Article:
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The Prime Minister of Despair

In “The Plague,” Albert Camus writes, “There is no peace without hope.” I really can’t say how much hope is left in the world, and not because of the coronavirus.

This is precisely the role of politics, which has the power to emancipate. Real leaders have the power to infuse hope, especially at moments of uncertainty and crisis. Unfortunately, the crisis catches Israel when it is in the clutches of Benjamin Netanyahu.

Netanyahu has no faith in people or in humanity.

He believes in power and his goal is to survive at any price.

He buys time until they invent the coronavirus vaccine, like he bides his time until they develop a vaccine for Islam, and I wouldn’t be surprised if some day he considers requesting that they freeze him until they find a vaccine for death.

He denies life and acts as though he is not accountable to anyone, not even G-d.

Levy’s despair is deeply connected to Netanyahu’s sick leadership. As someone who doesn’t hate him, he contends with his disappointment in him.

Although it may not have registered in the public consciousness yet, Netanyahu fared very badly against the coronavirus. All his arrogance and authoritativeness turned out to be hollow.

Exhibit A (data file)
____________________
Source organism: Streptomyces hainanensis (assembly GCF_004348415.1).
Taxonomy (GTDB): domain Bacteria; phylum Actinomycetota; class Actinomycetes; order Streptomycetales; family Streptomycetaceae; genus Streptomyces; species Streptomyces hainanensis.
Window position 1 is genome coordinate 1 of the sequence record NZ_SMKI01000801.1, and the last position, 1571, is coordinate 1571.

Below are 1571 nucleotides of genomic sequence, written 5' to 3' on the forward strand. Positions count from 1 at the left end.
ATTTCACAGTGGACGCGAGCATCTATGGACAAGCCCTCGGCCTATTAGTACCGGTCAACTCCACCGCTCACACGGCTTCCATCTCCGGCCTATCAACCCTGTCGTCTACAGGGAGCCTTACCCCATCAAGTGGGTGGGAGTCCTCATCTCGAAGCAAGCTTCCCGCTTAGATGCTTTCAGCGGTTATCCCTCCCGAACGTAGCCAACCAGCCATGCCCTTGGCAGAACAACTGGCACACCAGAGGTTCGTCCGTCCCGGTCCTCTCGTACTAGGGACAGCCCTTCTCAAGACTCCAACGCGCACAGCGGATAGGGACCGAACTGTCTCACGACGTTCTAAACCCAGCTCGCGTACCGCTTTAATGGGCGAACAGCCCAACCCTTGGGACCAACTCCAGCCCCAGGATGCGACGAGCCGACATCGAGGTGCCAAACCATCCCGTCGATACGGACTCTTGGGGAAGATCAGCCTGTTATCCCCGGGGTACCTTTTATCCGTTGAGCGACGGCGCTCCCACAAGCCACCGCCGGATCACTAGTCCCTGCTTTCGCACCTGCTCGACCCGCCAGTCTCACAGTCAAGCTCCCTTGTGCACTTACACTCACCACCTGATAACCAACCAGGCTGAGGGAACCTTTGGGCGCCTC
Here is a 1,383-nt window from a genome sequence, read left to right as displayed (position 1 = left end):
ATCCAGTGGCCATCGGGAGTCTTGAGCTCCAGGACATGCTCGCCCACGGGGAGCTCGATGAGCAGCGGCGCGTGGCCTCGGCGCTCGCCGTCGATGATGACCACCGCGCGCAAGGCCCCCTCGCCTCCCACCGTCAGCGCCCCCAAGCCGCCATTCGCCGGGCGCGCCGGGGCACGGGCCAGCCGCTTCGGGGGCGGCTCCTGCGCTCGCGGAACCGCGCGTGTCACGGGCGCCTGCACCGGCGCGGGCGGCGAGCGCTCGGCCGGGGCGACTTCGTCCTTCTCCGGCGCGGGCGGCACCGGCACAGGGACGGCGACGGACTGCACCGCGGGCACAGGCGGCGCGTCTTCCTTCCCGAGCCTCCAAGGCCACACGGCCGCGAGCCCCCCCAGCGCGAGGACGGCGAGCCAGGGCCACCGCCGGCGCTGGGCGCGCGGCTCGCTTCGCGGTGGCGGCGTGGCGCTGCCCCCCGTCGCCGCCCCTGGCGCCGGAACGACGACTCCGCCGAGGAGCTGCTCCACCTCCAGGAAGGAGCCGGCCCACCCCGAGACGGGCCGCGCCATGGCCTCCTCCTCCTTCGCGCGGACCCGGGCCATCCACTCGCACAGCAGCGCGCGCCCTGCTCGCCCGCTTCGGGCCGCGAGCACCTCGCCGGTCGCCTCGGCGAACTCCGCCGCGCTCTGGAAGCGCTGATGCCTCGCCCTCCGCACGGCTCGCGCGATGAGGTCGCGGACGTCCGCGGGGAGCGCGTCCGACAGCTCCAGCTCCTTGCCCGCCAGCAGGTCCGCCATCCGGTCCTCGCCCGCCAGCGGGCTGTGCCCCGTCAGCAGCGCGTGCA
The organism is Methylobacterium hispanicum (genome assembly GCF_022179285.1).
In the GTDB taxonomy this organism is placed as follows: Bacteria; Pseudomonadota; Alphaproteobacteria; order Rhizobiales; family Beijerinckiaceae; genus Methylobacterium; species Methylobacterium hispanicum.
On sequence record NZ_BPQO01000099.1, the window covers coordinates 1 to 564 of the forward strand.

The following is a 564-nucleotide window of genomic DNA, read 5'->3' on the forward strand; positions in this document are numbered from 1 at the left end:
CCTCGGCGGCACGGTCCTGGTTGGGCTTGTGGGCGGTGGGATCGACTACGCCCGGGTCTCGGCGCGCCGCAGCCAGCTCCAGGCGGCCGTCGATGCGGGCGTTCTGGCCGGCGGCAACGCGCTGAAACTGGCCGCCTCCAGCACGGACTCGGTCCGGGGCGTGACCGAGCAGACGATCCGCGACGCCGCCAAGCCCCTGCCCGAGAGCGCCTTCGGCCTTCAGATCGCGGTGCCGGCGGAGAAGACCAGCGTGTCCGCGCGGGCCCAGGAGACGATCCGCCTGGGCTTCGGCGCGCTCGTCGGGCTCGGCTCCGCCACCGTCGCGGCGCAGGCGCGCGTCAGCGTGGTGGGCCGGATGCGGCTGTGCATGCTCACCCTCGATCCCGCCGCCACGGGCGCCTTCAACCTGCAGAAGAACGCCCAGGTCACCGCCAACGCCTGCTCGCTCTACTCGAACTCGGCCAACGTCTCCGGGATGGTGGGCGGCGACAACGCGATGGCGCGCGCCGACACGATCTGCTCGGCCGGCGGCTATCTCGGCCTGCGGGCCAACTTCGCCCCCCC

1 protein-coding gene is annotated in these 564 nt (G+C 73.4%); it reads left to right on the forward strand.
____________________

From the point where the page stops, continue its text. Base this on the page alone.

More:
Europe, which Netanyahu likes to disparage, is slowly emerging from the pandemic with its dignity intact, while Israel is trudging behind, the public feeling certain about only one thing — that Israel is headed toward economic disaster.

Strangely, Levy’s opinion piece actually infused me with hope because it reminded me that this despair isn’t necessarily existential. It has a name.

Levy is actually an indefatigable optimist. A spark of light is visible at the beginning of the piece. “The State of Israel actually has somewhere to go,” he declares; it just has no one to go with it. Levy recognizes that the battle isn’t lost, and that the road to victory over despair requires separating Israel from Netanyahu.

We mustn’t forget that Netanyahu is our despair, and despair expresses itself in a feeling that there is no hope for change. The thought that there is no one to replace him is part of the despair. It belongs to the atmosphere that Netanyahu has created.

However, the alternative to Netanyahu is here, among us. It must be. Only despair is hiding that alternative.

Source: Carolina Landsmann – HAARETZ